The first principle of economics is: Everything has a cost. This applies equally well to financial, political and social economics. It’s the very foundation that the current form of our society is built on. It’s a common misconception that cost can only be paid with a monetary price, such as money. But ultimately cost can be paid with other things.
Most systems that we know in life are centralised. For example, systems like governments, banks and public transport are centralised. This means that all people in the system only need to trust the one central authority that run the system for you. The only drawback is that you really need to trust that central authority to take decisions for you (government), handle your money (banks) or transport you from point A to B (public transport). Trust is what run these systems. And companies create a false perception of trust by charging lots money along with marketing like “we are better and more secure”.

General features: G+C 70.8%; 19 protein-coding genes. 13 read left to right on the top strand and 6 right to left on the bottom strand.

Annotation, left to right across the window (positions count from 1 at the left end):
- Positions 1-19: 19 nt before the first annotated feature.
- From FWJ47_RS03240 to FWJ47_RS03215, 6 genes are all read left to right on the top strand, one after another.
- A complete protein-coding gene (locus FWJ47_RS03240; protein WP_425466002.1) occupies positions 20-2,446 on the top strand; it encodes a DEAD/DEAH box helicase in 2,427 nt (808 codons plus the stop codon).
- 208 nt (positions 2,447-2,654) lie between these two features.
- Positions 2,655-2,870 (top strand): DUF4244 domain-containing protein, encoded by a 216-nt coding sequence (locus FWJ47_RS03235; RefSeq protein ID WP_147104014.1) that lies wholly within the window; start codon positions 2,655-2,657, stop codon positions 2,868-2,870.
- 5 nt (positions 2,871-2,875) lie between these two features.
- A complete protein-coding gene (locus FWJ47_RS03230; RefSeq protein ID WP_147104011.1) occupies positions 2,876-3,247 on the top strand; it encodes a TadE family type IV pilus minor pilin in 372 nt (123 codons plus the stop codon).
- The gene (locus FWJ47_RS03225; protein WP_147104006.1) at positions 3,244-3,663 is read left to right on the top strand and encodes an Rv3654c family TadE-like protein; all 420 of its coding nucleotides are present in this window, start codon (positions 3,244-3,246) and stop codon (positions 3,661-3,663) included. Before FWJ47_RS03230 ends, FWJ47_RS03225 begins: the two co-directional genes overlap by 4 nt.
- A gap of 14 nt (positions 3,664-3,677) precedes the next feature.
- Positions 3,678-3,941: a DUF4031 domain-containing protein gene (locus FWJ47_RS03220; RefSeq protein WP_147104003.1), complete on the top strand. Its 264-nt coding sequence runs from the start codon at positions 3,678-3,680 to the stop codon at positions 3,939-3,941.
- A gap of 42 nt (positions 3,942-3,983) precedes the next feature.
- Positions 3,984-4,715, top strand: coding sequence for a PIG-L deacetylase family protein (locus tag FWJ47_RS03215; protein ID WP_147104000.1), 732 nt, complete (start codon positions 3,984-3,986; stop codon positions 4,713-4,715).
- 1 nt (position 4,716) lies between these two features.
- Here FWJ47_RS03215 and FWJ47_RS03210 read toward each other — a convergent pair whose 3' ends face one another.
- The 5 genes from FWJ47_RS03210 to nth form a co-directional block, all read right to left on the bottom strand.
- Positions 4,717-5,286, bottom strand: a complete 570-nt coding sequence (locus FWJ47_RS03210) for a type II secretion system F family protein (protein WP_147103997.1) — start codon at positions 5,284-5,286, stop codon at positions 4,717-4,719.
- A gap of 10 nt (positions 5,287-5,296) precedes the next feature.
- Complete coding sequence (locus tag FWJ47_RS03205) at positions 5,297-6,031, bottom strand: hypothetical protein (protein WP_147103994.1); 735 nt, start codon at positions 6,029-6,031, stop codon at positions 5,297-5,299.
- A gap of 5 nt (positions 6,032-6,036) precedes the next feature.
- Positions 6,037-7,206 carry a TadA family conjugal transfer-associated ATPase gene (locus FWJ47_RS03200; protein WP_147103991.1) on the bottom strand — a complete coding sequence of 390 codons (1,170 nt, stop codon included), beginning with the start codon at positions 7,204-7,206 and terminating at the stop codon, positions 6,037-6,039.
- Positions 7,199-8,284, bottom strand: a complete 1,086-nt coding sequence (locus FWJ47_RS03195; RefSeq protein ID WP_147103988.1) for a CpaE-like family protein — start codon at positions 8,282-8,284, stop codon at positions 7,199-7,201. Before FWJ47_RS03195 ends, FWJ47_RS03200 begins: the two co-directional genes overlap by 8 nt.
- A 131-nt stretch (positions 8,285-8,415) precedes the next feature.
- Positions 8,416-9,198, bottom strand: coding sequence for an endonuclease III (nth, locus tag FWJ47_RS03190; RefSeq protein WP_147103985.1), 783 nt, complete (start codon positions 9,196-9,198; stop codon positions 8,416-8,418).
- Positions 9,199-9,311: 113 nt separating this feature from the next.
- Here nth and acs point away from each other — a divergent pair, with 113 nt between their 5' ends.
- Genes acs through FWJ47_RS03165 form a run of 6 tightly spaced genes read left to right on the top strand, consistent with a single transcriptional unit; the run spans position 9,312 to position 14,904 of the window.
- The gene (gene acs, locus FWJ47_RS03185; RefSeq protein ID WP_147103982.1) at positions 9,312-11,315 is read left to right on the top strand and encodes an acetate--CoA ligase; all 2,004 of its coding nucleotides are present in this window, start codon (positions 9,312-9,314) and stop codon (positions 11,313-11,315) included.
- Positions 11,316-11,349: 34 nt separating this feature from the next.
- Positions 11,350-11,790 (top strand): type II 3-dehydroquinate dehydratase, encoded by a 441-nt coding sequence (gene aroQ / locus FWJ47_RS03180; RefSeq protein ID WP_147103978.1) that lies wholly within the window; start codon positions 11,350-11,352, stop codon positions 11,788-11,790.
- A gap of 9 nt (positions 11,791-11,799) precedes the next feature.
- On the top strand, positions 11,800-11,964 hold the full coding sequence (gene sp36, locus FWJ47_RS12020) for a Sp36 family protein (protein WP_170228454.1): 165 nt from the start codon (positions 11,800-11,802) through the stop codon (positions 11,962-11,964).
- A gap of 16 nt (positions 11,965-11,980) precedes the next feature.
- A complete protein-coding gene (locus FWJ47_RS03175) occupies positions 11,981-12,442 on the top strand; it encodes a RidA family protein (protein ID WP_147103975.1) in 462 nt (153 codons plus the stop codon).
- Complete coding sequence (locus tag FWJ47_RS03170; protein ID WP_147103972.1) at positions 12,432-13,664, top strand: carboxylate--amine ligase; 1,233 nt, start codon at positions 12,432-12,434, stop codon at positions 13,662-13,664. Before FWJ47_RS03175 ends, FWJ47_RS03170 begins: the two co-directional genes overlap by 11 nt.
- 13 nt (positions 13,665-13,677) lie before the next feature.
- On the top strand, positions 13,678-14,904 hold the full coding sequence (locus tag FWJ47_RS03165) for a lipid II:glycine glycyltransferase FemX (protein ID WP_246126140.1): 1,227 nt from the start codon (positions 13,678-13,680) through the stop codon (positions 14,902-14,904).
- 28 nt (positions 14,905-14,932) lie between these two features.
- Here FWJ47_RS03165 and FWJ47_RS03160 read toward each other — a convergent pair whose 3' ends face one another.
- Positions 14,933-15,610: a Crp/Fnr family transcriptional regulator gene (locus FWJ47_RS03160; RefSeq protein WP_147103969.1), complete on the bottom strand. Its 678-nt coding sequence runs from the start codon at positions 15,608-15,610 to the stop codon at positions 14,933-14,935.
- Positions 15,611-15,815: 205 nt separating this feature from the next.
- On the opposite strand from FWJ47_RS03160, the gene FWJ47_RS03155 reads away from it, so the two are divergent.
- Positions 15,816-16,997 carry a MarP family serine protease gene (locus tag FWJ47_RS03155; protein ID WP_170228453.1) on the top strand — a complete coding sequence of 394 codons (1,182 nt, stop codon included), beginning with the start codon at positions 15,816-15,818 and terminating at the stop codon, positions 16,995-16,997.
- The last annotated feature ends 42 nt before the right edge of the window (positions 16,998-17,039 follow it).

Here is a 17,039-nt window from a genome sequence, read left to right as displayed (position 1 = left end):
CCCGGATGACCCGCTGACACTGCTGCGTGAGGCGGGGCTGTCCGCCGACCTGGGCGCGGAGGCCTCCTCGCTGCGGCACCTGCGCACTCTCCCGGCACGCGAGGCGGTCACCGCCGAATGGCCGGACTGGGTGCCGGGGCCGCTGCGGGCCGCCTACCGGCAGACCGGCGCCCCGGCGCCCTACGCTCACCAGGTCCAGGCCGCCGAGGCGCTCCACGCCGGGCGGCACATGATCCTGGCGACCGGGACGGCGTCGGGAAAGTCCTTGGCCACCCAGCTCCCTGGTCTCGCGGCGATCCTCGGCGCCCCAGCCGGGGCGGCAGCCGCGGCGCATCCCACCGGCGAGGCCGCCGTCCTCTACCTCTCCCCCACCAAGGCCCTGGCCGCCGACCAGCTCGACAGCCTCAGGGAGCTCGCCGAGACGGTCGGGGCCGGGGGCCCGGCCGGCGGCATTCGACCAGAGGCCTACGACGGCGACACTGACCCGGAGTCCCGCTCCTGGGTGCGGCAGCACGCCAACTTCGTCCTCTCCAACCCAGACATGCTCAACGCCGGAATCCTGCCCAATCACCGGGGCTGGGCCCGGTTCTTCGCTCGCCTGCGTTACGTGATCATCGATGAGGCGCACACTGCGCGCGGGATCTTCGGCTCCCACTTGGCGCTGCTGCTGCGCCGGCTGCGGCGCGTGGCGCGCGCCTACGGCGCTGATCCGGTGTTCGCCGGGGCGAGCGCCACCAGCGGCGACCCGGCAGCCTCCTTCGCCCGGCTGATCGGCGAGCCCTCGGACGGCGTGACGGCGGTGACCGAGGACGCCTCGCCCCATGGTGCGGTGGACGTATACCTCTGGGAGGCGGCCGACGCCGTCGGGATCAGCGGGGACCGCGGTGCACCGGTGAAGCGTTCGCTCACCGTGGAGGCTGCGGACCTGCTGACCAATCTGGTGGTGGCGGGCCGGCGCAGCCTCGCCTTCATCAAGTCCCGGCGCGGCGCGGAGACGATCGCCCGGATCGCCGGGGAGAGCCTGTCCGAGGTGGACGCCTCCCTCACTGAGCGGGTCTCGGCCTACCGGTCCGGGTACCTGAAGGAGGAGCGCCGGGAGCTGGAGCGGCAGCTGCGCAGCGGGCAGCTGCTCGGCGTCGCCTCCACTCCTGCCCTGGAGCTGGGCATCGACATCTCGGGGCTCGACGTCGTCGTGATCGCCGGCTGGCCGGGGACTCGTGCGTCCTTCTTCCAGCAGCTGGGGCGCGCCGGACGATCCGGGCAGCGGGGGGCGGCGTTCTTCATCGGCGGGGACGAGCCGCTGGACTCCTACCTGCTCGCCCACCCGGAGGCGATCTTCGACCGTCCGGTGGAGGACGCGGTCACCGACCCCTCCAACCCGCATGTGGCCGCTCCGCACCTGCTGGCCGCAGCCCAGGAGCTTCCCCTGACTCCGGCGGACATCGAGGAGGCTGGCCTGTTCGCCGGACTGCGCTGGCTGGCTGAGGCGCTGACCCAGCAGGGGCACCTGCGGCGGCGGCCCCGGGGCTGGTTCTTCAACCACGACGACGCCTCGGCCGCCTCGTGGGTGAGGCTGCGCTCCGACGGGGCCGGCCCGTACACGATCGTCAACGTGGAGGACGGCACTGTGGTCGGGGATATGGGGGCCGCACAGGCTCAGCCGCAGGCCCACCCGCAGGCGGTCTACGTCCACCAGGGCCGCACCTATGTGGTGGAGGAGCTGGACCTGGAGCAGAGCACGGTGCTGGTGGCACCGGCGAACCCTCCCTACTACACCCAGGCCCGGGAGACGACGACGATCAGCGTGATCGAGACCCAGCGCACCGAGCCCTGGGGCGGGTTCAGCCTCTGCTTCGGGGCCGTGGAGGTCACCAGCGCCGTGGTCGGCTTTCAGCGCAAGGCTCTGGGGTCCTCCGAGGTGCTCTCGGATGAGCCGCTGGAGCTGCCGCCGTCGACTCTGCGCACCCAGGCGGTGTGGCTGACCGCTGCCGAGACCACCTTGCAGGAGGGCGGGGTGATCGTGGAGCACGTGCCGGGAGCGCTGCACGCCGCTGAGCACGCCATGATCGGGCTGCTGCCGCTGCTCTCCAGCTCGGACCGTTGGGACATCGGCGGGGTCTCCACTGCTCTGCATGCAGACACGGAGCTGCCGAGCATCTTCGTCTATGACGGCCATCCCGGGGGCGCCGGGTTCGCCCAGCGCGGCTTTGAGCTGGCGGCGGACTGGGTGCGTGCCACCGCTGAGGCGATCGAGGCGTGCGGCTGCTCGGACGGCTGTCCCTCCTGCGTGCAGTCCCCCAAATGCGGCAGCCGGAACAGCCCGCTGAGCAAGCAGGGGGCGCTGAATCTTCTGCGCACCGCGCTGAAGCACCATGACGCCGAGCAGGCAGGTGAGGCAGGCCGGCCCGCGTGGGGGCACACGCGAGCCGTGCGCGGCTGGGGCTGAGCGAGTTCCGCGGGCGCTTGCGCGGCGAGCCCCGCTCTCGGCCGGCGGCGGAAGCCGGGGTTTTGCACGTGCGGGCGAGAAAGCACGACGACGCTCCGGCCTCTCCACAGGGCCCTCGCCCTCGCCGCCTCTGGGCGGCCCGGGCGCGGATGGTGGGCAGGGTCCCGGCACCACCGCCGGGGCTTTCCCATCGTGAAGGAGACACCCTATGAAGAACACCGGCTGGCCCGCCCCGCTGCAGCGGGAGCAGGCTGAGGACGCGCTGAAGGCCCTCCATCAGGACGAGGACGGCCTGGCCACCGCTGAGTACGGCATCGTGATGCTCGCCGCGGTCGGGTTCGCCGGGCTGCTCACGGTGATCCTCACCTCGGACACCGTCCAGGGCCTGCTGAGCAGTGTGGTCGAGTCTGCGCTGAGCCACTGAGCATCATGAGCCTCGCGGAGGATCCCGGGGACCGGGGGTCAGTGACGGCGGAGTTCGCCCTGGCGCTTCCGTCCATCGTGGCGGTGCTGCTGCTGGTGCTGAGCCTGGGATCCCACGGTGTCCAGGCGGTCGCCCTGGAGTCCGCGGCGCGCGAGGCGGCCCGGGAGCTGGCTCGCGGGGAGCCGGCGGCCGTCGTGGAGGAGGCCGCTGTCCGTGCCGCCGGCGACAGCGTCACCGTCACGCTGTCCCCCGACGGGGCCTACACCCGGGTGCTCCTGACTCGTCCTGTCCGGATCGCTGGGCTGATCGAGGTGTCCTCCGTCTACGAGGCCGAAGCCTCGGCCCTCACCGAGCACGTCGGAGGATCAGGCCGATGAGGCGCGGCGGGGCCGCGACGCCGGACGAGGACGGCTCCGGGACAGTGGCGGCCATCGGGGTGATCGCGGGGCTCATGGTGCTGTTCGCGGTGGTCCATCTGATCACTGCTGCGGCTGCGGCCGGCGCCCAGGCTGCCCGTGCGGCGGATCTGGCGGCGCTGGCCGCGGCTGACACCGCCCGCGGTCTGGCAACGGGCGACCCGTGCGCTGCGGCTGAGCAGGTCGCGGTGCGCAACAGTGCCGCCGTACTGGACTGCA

Nevertheless, this centralised system is simple because many people believe that trust cost money, and therefore are happy to pay for it. It’s also convenient because you only need to trust that one authority. But it’s been proven time upon time that we can not, and should not, trust these centralised systems. Continue reading “What’s a blockchain? Can they improve our world?”→